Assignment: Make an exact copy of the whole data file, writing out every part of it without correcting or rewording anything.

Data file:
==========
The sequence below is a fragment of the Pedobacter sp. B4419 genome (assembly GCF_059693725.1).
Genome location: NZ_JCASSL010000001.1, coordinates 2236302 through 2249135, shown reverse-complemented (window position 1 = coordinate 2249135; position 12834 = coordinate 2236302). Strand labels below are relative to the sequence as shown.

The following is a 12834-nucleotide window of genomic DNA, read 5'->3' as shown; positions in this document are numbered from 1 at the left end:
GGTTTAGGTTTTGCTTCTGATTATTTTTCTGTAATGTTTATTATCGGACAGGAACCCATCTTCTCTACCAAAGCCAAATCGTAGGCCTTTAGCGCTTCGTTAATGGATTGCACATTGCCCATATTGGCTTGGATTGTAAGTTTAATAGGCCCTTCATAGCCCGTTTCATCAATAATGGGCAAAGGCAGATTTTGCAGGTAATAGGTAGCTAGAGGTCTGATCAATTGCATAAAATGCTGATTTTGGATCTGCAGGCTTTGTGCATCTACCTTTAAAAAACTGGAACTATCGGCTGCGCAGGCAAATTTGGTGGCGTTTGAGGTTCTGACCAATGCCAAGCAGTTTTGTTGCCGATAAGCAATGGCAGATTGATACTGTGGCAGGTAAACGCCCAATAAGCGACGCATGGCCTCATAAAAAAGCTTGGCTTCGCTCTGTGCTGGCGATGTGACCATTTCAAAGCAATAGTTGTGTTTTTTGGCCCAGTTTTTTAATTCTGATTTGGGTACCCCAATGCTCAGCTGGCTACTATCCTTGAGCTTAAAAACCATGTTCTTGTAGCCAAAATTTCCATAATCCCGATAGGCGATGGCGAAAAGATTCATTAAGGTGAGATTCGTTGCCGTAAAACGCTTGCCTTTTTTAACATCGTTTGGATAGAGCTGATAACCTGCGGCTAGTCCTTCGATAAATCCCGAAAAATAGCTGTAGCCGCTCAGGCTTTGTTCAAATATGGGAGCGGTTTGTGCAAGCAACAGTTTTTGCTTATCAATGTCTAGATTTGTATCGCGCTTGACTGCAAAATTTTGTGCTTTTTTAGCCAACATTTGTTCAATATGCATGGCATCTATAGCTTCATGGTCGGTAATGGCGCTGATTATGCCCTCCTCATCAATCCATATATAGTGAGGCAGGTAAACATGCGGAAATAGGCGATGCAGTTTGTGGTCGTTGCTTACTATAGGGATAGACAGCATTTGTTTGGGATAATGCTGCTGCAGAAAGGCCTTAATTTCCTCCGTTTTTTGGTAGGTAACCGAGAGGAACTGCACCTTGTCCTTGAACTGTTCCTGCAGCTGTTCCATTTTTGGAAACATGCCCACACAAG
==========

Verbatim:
The sequence below is a fragment of the Pedobacter sp. B4419 genome (assembly GCF_059693725.1).
Genome location: NZ_JCASSL010000001.1, coordinates 2236302 through 2249135, shown reverse-complemented (window position 1 = coordinate 2249135; position 12834 = coordinate 2236302). Strand labels below are relative to the sequence as shown.

The following is a 12834-nucleotide window of genomic DNA, read 5'->3' as shown; positions in this document are numbered from 1 at the left end:
GGTTTAGGTTTTGCTTCTGATTATTTTTCTGTAATGTTTATTATCGGACAGGAACCCATCTTCTCTACCAAAGCCAAATCGTAGGCCTTTAGCGCTTCGTTAATGGATTGCACATTGCCCATATTGGCTTGGATTGTAAGTTTAATAGGCCCTTCATAGCCCGTTTCATCAATAATGGGCAAAGGCAGATTTTGCAGGTAATAGGTAGCTAGAGGTCTGATCAATTGCATAAAATGCTGATTTTGGATCTGCAGGCTTTGTGCATCTACCTTTAAAAAACTGGAACTATCGGCTGCGCAGGCAAATTTGGTGGCGTTTGAGGTTCTGACCAATGCCAAGCAGTTTTGTTGCCGATAAGCAATGGCAGATTGATACTGTGGCAGGTAAACGCCCAATAAGCGACGCATGGCCTCATAAAAAAGCTTGGCTTCGCTCTGTGCTGGCGATGTGACCATTTCAAAGCAATAGTTGTGTTTTTTGGCCCAGTTTTTTAATTCTGATTTGGGTACCCCAATGCTCAGCTGGCTACTATCCTTGAGCTTAAAAACCATGTTCTTGTAGCCAAAATTTCCATAATCCCGATAGGCGATGGCGAAAAGATTCATTAAGGTGAGATTCGTTGCCGTAAAACGCTTGCCTTTTTTAACATCGTTTGGATAGAGCTGATAACCTGCGGCTAGTCCTTCGATAAATCCCGAAAAATAGCTGTAGCCGCTCAGGCTTTGTTCAAATATGGGAGCGGTTTGTGCAAGCAACAGTTTTTGCTTATCAATGTCTAGATTTGTATCGCGCTTGACTGCAAAATTTTGTGCTTTTTTAGCCAACATTTGTTCAATATGCATGGCATCTATAGCTTCATGGTCGGTAATGGCGCTGATTATGCCCTCCTCATCAATCCATATATAGTGAGGCAGGTAAACATGCGGAAATAGGCGATGCAGTTTGTGGTCGTTGCTTACTATAGGGATAGACAGCATTTGTTTGGGATAATGCTGCTGCAGAAAGGCCTTAATTTCCTCCGTTTTTTGGTAGGTAACCGAGAGGAACTGCACCTTGTCCTTGAACTGTTCCTGCAGCTGTTCCATTTTTGGAAACATGCCCACACAAG